In June 2008, the European Union (EU) and the United States (US) announced the beginning of World Trade Organisation (WTO) consultations with China regarding certain export restrictions, such as quotas and export duties, imposed by China on key raw materials, i.e. various forms of bauxite, coke, fluorspar, magnesium, manganese, silicon carbide, silicon metal, yellow phosphorous and zinc. The EU and US complained that these measures were in breach of China's WTO obligations and of specific commitments that China had undertaken as part of its WTO Accession Protocol. They argued that the restrictions had led to increased global prices and distorted competition between Chinese and non-Chinese companies. Moreover, some of these substances could be found only in China. The main industry sectors affected by the measures were the chemical, steel and aluminium industries, representing about 4 per cent of the EU’s industrial activity, according to data submitted by the European Commission.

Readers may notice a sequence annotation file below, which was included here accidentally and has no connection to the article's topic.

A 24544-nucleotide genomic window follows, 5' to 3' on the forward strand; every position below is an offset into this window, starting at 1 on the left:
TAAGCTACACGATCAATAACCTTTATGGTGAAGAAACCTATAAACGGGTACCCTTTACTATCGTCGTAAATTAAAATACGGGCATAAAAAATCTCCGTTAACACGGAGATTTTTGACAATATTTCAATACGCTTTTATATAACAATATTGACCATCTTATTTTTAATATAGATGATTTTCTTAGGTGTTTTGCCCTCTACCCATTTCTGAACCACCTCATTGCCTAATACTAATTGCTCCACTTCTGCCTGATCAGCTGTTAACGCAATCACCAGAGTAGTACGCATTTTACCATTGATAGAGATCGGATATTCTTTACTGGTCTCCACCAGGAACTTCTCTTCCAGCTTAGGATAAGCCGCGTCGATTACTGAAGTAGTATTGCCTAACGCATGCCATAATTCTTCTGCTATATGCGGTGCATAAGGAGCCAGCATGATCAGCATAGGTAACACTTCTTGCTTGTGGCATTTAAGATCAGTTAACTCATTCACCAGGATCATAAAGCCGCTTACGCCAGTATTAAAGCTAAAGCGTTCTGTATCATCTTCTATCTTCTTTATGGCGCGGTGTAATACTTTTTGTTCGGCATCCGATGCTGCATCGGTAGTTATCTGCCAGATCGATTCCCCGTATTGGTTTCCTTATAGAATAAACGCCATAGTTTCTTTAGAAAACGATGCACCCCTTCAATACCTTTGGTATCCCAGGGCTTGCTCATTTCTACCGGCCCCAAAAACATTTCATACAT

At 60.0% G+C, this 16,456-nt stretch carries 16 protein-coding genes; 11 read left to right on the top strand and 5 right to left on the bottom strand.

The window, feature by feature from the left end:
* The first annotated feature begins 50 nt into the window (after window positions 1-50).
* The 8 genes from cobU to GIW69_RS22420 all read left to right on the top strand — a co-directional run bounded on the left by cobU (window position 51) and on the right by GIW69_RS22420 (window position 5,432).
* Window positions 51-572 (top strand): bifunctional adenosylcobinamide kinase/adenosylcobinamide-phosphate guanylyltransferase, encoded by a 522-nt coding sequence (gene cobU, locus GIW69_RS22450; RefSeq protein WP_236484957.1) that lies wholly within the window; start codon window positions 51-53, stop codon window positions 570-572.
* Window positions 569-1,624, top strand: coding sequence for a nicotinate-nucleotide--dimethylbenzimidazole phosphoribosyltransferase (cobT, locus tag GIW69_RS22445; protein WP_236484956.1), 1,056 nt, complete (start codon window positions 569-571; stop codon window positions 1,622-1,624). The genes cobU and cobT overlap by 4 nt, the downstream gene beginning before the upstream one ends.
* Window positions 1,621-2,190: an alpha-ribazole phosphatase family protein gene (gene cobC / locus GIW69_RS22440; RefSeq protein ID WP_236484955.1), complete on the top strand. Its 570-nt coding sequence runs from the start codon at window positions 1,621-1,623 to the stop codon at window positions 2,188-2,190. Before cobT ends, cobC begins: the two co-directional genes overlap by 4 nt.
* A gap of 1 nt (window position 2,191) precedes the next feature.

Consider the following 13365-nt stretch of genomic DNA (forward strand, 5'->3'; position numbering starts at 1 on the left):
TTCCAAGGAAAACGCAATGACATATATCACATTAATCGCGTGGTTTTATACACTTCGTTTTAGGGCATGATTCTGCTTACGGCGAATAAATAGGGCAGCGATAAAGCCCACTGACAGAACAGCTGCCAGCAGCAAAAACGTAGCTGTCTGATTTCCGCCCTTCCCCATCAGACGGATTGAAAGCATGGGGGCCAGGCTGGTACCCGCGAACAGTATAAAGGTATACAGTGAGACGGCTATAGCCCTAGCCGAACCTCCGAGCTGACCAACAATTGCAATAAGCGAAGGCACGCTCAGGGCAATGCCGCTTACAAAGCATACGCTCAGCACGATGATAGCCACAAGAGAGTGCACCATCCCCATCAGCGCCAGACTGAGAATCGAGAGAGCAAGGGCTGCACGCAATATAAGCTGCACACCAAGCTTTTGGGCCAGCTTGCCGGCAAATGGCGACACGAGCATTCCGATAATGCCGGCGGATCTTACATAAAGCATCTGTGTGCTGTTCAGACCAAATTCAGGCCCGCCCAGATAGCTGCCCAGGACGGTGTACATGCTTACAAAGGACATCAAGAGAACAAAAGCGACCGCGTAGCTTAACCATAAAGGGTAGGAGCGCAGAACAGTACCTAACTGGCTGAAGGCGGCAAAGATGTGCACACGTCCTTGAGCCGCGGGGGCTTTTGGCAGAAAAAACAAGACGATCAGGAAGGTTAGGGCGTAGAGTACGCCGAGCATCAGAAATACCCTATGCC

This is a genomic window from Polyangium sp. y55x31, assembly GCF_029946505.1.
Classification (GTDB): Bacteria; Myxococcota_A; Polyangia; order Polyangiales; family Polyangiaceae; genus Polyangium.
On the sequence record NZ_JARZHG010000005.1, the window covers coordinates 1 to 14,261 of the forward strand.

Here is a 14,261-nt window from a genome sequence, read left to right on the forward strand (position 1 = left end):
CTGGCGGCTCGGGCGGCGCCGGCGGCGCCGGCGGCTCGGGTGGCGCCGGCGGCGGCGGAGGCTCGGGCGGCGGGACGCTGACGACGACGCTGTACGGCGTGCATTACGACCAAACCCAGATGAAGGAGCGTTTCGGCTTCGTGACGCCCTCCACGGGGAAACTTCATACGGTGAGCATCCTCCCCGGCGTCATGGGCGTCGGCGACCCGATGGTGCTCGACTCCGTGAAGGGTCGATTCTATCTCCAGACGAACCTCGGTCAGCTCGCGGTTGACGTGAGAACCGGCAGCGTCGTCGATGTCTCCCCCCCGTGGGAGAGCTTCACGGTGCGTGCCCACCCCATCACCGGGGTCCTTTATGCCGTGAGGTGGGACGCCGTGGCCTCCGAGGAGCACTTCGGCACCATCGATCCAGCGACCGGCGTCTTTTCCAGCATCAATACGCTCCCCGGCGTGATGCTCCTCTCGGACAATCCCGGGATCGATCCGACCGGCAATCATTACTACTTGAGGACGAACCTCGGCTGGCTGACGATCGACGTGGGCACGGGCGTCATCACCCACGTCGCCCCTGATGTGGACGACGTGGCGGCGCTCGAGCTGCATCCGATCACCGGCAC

As no amicable solution to these export restrictions has been found, on 4 November 2009 the EU requested the establishment of a dispute settlement panel at the WTO. Similar requests were made by the US and Mexico.
The request for a panel must first be considered by the Dispute Settlement Body. If the request is accepted the panel will be established at the latest during the following Dispute Settlement Body meeting, currently scheduled for 19 November.